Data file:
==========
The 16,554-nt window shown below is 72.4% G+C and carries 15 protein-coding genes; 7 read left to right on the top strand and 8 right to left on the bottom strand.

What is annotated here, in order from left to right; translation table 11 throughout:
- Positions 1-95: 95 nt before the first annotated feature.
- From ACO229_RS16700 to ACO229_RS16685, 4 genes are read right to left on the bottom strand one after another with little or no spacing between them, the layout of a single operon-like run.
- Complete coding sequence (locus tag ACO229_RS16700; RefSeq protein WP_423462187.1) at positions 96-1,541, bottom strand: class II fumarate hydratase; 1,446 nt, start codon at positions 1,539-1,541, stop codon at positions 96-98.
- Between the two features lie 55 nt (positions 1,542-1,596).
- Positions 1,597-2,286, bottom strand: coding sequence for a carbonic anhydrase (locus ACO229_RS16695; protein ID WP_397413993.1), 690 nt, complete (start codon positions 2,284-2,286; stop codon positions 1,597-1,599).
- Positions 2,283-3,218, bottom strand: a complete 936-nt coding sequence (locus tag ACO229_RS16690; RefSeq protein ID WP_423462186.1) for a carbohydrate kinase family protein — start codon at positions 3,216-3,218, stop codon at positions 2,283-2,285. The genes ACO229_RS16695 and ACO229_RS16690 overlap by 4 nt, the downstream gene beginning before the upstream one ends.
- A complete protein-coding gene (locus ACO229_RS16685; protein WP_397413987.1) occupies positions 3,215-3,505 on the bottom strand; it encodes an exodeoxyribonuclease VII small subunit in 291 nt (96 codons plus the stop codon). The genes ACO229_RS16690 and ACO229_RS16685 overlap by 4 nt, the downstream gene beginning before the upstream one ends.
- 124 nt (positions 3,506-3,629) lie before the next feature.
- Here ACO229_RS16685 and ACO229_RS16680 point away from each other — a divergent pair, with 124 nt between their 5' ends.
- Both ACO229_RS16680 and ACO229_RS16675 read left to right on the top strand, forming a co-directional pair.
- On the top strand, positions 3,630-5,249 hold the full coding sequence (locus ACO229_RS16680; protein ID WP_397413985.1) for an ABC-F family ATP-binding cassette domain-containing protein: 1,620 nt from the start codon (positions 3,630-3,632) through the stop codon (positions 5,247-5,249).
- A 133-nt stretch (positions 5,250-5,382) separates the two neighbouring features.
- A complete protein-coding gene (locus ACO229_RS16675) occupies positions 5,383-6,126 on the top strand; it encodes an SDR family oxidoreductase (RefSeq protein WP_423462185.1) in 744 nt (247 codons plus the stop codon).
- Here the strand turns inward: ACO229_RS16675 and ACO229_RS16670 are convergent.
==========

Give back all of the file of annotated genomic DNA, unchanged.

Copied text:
The 16,554-nt window shown below is 72.4% G+C and carries 15 protein-coding genes; 7 read left to right on the top strand and 8 right to left on the bottom strand.

What is annotated here, in order from left to right; translation table 11 throughout:
- Positions 1-95: 95 nt before the first annotated feature.
- From ACO229_RS16700 to ACO229_RS16685, 4 genes are read right to left on the bottom strand one after another with little or no spacing between them, the layout of a single operon-like run.
- Complete coding sequence (locus tag ACO229_RS16700; RefSeq protein WP_423462187.1) at positions 96-1,541, bottom strand: class II fumarate hydratase; 1,446 nt, start codon at positions 1,539-1,541, stop codon at positions 96-98.
- Between the two features lie 55 nt (positions 1,542-1,596).
- Positions 1,597-2,286, bottom strand: coding sequence for a carbonic anhydrase (locus ACO229_RS16695; protein ID WP_397413993.1), 690 nt, complete (start codon positions 2,284-2,286; stop codon positions 1,597-1,599).
- Positions 2,283-3,218, bottom strand: a complete 936-nt coding sequence (locus tag ACO229_RS16690; RefSeq protein ID WP_423462186.1) for a carbohydrate kinase family protein — start codon at positions 3,216-3,218, stop codon at positions 2,283-2,285. The genes ACO229_RS16695 and ACO229_RS16690 overlap by 4 nt, the downstream gene beginning before the upstream one ends.
- A complete protein-coding gene (locus ACO229_RS16685; protein WP_397413987.1) occupies positions 3,215-3,505 on the bottom strand; it encodes an exodeoxyribonuclease VII small subunit in 291 nt (96 codons plus the stop codon). The genes ACO229_RS16690 and ACO229_RS16685 overlap by 4 nt, the downstream gene beginning before the upstream one ends.
- 124 nt (positions 3,506-3,629) lie before the next feature.
- Here ACO229_RS16685 and ACO229_RS16680 point away from each other — a divergent pair, with 124 nt between their 5' ends.
- Both ACO229_RS16680 and ACO229_RS16675 read left to right on the top strand, forming a co-directional pair.
- On the top strand, positions 3,630-5,249 hold the full coding sequence (locus ACO229_RS16680; protein ID WP_397413985.1) for an ABC-F family ATP-binding cassette domain-containing protein: 1,620 nt from the start codon (positions 3,630-3,632) through the stop codon (positions 5,247-5,249).
- A 133-nt stretch (positions 5,250-5,382) separates the two neighbouring features.
- A complete protein-coding gene (locus ACO229_RS16675) occupies positions 5,383-6,126 on the top strand; it encodes an SDR family oxidoreductase (RefSeq protein WP_423462185.1) in 744 nt (247 codons plus the stop codon).
- Here the strand turns inward: ACO229_RS16675 and ACO229_RS16670 are convergent.